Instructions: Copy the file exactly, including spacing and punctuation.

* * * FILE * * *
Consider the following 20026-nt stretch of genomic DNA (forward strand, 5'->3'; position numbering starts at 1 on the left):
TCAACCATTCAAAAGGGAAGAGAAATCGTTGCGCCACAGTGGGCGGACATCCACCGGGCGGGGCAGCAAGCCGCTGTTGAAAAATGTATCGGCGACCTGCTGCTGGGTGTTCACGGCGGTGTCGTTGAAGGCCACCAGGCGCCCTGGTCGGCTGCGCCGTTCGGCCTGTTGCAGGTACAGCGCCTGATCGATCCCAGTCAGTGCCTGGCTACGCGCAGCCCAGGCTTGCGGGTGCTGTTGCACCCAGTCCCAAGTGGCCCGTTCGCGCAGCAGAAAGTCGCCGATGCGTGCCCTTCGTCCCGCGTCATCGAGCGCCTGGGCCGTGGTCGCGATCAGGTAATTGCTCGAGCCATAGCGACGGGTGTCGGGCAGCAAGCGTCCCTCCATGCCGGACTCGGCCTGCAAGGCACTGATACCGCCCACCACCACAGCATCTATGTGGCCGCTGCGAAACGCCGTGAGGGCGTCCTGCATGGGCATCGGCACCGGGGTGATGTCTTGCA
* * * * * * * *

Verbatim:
Consider the following 20026-nt stretch of genomic DNA (forward strand, 5'->3'; position numbering starts at 1 on the left):
TCAACCATTCAAAAGGGAAGAGAAATCGTTGCGCCACAGTGGGCGGACATCCACCGGGCGGGGCAGCAAGCCGCTGTTGAAAAATGTATCGGCGACCTGCTGCTGGGTGTTCACGGCGGTGTCGTTGAAGGCCACCAGGCGCCCTGGTCGGCTGCGCCGTTCGGCCTGTTGCAGGTACAGCGCCTGATCGATCCCAGTCAGTGCCTGGCTACGCGCAGCCCAGGCTTGCGGGTGCTGTTGCACCCAGTCCCAAGTGGCCCGTTCGCGCAGCAGAAAGTCGCCGATGCGTGCCCTTCGTCCCGCGTCATCGAGCGCCTGGGCCGTGGTCGCGATCAGGTAATTGCTCGAGCCATAGCGACGGGTGTCGGGCAGCAAGCGTCCCTCCATGCCGGACTCGGCCTGCAAGGCACTGATACCGCCCACCACCACAGCATCTATGTGGCCGCTGCGAAACGCCGTGAGGGCGTCCTGCATGGGCATCGGCACCGGGGTGATGTCTTGCA